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Note on Emerging Science: A Sign of SIDS Risk

Air Date: Week of

An infant sleeping on its back, following the recommendations of the Safe to Sleep campaign to reduce the risk of Sudden Infant Death Syndrome. (Photo: Eunice Kennedy Shriver National Institute of Child Health and Human Development (NICHD), Flickr, CC BY-NC-ND 2.0)

Sudden Infant Death Syndrome or SIDS takes the lives of more than 1,000 infants in the United States every year. Living on Earth’s Delaney Dryfoos reports on new research that has identified a biochemical marker in the blood of newborn babies that suggest why some babies are more vulnerable and might one day help screen for SIDS risk.


CURWOOD: It’s Living on Earth, I’m Steve Curwood.

BASCOMB: And I’m Bobby Bascomb

Coming up – a juvenile osprey learns to hunt but first this note on emerging science from Delaney Dryfoos.


DRYFOOS: More than two decades after Dr. Carmel Harrington lost her own child to sudden infant death syndrome, a study she led found a potential biochemical marker that for the first time could help identify living babies at risk. SIDS is the sudden, unexplained death, usually during sleep, of an infant younger than one year old. The number of deaths from SIDS has dropped in half since the 1990s due to a successful public health campaign to encourage parents to put babies to sleep on their backs, but it still takes the lives of more than 1,000 infants in the United States every year.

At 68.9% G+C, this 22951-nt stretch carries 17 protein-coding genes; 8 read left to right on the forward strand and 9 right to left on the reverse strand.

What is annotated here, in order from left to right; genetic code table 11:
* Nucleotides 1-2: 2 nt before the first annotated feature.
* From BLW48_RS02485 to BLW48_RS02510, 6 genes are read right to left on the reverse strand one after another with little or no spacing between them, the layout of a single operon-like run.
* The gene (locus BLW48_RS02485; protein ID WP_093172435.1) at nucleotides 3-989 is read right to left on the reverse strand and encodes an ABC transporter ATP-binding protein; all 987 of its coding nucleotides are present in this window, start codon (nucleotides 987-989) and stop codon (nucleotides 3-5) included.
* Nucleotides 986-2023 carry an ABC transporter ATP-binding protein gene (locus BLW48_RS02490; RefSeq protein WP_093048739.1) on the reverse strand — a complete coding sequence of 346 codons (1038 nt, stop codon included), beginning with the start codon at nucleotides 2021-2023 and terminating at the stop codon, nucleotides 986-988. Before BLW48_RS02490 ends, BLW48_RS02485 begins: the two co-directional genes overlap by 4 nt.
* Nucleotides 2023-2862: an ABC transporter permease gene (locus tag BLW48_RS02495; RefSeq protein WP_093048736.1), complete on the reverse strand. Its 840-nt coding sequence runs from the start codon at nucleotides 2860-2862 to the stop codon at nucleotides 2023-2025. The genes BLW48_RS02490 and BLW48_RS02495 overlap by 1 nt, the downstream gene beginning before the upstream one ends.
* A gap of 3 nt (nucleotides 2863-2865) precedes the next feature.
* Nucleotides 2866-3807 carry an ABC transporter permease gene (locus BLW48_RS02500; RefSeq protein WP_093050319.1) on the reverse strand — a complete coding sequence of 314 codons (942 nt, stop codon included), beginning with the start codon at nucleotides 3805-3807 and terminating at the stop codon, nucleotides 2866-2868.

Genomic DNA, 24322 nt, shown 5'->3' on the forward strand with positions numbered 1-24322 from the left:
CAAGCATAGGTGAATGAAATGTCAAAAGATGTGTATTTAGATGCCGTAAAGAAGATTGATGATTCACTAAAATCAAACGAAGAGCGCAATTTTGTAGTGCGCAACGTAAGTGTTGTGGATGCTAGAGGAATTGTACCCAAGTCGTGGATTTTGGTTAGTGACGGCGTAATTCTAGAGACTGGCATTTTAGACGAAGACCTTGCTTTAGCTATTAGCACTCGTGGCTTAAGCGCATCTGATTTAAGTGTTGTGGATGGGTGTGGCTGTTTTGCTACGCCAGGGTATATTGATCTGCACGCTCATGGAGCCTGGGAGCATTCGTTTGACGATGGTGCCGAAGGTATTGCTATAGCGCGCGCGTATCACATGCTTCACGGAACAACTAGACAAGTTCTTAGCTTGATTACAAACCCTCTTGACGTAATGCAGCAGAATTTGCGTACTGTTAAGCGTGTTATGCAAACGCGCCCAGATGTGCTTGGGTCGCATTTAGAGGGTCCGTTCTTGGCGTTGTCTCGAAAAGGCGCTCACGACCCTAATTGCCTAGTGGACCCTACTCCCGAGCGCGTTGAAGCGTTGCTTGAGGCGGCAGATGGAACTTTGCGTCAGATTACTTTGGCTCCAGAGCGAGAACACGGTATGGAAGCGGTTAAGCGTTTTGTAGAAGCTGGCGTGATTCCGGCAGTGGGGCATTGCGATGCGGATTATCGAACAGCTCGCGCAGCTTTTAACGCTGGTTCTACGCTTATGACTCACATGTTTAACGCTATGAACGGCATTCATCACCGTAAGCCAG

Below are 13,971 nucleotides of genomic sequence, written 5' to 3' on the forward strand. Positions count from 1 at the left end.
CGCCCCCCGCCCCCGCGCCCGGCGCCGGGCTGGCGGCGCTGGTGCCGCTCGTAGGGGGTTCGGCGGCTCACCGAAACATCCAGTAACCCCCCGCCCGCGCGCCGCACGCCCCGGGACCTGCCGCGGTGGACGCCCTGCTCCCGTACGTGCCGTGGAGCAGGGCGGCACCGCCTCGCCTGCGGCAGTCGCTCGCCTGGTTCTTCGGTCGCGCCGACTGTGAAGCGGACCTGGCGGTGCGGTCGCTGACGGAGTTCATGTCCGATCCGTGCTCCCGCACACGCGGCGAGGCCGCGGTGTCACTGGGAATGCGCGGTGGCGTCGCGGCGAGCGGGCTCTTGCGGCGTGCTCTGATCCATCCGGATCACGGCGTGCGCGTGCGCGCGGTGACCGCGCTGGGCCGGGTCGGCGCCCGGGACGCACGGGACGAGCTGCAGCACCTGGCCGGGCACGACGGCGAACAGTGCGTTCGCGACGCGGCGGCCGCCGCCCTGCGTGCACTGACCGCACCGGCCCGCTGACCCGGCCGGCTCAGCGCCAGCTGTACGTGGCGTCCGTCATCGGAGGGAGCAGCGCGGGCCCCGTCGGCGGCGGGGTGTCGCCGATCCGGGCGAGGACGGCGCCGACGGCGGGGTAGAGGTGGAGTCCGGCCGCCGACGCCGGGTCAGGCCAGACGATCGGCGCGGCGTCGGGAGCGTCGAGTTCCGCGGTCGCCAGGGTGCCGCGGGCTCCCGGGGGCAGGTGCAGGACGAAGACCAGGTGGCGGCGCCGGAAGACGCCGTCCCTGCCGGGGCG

A group of researchers at The Children’s Hospital at Westmead in Australia suspected a certain enzyme might play a role in SIDS. Dr. Harrington and her colleagues assessed levels of the enzyme, butyrylcholinesterase, in the blood of babies a few days after their birth. Babies who died unexpectedly in their sleep during their first year of life were found to have lower amounts of the enzyme in their blood at birth compared to babies who survived or died of other causes.

This enzyme plays an important role in regulating the autonomic nervous system, which controls breathing, heart rate and other automatic bodily functions. Infants who die of SIDS have long been thought to possess a dysfunctional autonomous nervous system; instead of waking, gasping and crying when their blood-oxygen level dips during sleep, they remain still and cannot arouse themselves awake to breathe.

The study, however, was quite small and is only the first time that low levels of this enzyme has been correlated to SIDS in infants.

Scientists hope this new research could result in a test available at birth to determine an infant’s risk, but more research is needed to confirm these findings and ultimately use them diagnostically.

That’s this week’s note on emerging science. I’m Delaney Dryfoos.



Read the study

Read about Safe Infant Sleep

Damien’s Legacy – Dr. Carmel Harrington’s research funding


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